“My knowledge of the reputation of certain appointments to the board of Pacifica Network,” Owens continued, “leads me to conclude that there is a clear and immediate danger that attempts will be made to sell WBAI to a commercial owner. Persons [on the present Pacifica board] far removed from the original ideals and philosophy of the founders of the Pacifica chain are not likely to promote the original intent” of WBAI and the other Pacifica stations.
What Owens said in Congress was what he was going to say on WBAI. He added this crucial point: “A basic question which must be tested is, Who owns a nonprofit entity, and who has the right to sell nonprofit radio stations?”
Also being tested right now in Alameda County Superior Court of California—in People of the State of California, Carol Spooner, et al. v. Pacifica Foundation—is the legitimacy of the present Pacifica National Board. There are issues about the procedures by which board members were elected and questions about whether the changes they have made in the Pacifica bylaws are legitimate, as well as claims of irregularities in their conduct and governance.
Carol Spooner, the lead plaintiff in that lawsuit—which could restore free speech to the Pacifica network—tells me she has filed Major Owens’s speech in Congress with the state court in California. (There are also two other lawsuits against the Pacifica Foundation.)
On March 12, Major Owens held a press conference at the office of the Association of Legal Aid Attorneys in New York/UAW 2325 to report his silencing by Utrice Leid and his abiding concern that free speech be restored at the station.
I have seen no media coverage of that press conference, and Leid’s gagging of Owens was reported—so far as I know—only by David Hinckley, the Daily News‘ first-rate reporter of radio events, and Peter Goodman in Newsday.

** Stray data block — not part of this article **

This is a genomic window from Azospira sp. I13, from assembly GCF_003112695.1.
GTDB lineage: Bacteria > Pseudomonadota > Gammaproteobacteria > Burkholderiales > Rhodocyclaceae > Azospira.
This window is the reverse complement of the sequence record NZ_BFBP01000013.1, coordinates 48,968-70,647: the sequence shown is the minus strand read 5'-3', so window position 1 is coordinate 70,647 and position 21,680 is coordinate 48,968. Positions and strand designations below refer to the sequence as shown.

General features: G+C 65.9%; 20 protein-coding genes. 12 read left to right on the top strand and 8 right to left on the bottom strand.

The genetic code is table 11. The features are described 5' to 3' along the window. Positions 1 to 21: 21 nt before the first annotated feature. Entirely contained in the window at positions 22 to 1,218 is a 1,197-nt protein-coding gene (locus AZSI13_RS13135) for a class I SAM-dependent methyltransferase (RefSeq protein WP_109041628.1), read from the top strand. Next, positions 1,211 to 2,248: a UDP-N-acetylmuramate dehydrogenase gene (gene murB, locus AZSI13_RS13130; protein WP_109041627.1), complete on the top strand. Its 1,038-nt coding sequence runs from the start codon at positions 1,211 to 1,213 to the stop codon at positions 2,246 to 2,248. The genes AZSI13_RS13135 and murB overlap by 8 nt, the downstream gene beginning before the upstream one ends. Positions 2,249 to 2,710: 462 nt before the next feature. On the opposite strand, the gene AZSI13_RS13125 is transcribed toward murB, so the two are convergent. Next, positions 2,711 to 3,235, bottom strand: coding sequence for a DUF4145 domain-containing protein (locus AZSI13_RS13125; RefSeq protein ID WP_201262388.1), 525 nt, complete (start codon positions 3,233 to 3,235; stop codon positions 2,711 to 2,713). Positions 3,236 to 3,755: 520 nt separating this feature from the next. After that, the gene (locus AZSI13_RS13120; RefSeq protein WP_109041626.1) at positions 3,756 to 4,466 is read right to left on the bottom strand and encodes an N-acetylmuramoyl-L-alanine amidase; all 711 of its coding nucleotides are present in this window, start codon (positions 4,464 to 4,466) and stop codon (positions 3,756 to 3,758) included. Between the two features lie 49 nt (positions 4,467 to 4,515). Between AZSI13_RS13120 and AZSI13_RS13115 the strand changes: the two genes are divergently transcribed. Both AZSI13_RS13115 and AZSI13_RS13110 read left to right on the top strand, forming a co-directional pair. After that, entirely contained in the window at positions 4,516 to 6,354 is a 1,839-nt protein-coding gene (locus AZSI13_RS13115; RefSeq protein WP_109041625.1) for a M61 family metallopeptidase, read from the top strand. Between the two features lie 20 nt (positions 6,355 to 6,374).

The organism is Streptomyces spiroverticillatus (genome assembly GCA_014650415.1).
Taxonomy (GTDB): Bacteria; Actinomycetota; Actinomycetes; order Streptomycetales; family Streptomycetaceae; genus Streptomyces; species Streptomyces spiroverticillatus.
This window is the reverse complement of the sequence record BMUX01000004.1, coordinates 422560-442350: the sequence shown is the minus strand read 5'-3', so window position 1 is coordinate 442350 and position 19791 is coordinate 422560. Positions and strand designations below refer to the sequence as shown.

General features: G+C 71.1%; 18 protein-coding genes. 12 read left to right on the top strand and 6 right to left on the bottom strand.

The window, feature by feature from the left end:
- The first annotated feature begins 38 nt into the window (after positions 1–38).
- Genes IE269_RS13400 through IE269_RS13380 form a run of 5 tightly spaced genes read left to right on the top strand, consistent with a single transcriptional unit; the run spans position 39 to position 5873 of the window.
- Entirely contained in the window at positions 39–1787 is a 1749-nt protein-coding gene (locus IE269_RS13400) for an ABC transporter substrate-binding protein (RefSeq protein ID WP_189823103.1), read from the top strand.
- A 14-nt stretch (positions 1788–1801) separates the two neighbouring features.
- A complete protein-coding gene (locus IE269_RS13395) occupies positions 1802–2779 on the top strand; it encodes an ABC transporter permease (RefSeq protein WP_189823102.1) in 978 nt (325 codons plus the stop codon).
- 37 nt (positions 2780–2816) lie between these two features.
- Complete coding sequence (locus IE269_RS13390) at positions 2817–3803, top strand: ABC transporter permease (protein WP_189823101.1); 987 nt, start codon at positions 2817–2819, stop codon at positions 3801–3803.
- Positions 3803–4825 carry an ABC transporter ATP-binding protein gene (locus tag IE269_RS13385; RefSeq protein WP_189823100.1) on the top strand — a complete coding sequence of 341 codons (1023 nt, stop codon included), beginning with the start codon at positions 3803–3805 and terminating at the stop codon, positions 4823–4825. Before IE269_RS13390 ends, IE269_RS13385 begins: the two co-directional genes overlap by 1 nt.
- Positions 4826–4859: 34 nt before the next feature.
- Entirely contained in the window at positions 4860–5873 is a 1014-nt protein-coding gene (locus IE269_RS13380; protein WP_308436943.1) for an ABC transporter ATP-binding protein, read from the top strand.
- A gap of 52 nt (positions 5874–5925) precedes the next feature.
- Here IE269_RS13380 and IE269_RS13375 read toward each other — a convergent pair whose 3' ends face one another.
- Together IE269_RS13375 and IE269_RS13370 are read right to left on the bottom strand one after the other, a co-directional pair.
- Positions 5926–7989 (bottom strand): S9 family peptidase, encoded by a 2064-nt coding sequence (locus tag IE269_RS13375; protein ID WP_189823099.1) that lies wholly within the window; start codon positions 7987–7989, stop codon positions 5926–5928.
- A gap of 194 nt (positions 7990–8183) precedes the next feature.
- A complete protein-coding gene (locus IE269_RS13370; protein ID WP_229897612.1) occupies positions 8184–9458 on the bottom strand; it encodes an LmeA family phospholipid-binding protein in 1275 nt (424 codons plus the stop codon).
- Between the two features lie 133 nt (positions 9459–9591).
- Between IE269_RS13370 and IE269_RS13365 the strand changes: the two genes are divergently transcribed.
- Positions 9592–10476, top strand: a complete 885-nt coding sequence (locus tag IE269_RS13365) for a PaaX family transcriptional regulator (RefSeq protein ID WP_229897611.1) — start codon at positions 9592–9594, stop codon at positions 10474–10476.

Major Owens’s congressional speech was televised on C-SPAN, but I do not believe any New York stations mentioned it—probably because of the longstanding disinclination of radio and television stations to criticize each other.
But interestingly, at WBAI itself, there are staff members who keep doing their jobs, even though they know Utrice Leid has fired dissenters. Bob Fass—who has brought me many hours of wit and unique perception—broadcast Major Owens’s speech in Congress on his night show on WBAI. News staffer Andrea Sears ran part of it, and later an account of Owens’s press conference on the WBAI evening news of March 12.
The next fundraising marathon on WBAI is likely to be in May. Listeners will then decide whether WBAI is worth supporting under its present management. Meanwhile, there is a call for a national boycott, a request that listeners not pledge money to Pacifica stations. I greatly respected Lewis Hill, who created Pacifica; if he were still around, he might be picketing the place.
At one point, it was announced on WBAI that Major Owens was not cut off—that he had hung up. They do that sort of spin control better in China.